The Unrecognized Genius
Whenever you are dealing with numerical data, an important task is to visualize the data in a simple but good-looking way. For many tasks in 2D plotting gnuplot does the job, but when it comes to more advanced stuff something else is needed. Xd3d aims to lift off where gnuplot stops, especially when it comes to 3D plotting or creating images with more than a few colors.
But before these things the Xd3d author has placed the installation procedure. If you build the package from source you will find a configure script, however it's a csh script and doesn't offer many options. It's hard to believe that in 2006 people still refrain from using autoconf. Okay, the autoconf scripts will probably be twice as big as the rest of your code, but that's still no excuse. To be honest, however, after installing (t)csh Xd3d should be built without bigger obstacles.
The user interface is okay, however it won't win any usability awards. Some parameters have to be entered on the console, but generally it doesn't take too much time to get familiar with it. A handy feature is that upon exiting, Xd3d prints the exact command line parameters needed to reproduce the last plot.
Xd3d offers some features that are usually found in extremely specialized software or would otherwise require to write the visualization part on your own. Suppose you have a dataset consisting of various assorted x values and their function values f(x). This is extremely common for measurement data or simulation results. If you now want to plot your function for other values as well, there are many ways to do this, for example by using a spline interpolation. Almost any 2D plotting program supports this. Now suppose you don't have a function f(x) depending on one variable but a function g(x,y) depending on two. There is no trivial way to plot this because you have to interpolate a surface instead of a line. Xd3d uses a Delaunay triangulation to construct a surface made out of triangles and then plots the whole surface. Now try this with Maple, folks.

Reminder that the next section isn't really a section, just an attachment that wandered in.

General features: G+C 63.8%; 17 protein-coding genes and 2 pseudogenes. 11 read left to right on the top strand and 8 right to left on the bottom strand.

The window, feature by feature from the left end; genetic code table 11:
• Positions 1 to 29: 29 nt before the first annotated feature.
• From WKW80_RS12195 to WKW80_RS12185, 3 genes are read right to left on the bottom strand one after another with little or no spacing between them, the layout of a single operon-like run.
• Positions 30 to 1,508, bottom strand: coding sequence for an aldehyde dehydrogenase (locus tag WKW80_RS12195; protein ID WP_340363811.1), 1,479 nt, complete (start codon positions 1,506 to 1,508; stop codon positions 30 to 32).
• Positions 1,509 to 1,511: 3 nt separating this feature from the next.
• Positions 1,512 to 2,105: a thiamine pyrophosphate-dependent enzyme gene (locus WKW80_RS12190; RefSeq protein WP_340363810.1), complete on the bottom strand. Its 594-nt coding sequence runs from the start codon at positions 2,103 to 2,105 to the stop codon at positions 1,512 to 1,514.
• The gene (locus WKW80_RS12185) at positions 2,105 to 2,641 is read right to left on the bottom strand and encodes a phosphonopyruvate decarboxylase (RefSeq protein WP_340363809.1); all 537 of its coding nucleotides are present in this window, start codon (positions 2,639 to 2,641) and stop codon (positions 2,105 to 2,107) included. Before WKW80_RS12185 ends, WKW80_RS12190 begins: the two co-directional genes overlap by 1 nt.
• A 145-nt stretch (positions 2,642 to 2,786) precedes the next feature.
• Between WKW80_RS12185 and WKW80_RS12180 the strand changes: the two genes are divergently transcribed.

An other part in which Xd3d scores is contour lines. Plotting contour lines (like the ones on topographical maps) with gnuplot is almost impossible. In Xd3d you just supply the data, specify how the contour lines should be spaced and optionally provide a coloring scheme.
Most people will only want to plot data that is given by data points in two or three dimension. But Xd3d can do more. There are various formats supported for 3D meshes that can be used to visualize a wire frame model. Unfortunately the formats are poorly documented. There is a file mentioning them but without giving an exact specification. The user manual (which is written in French) doesn't help either. The best thing to do is to take a look at the input/output function in the Fortran source code of Xd3d.
When trying to export an image, Xd3d first creates a XPM file using the functions provided by the XPM library. However, it seems that one of the recent security updates broke the API compatibility resulting in Xd3d producing invalid XPM files. This means that the following conversion to the desired format always fails. Postscript export works as desired, so all you have to do is converting the images by yourself.
To sum it up, Xd3d fulfills the typical cliché of open source programs. It is very hard to learn, but once you have mastered it, it becomes unstoppable.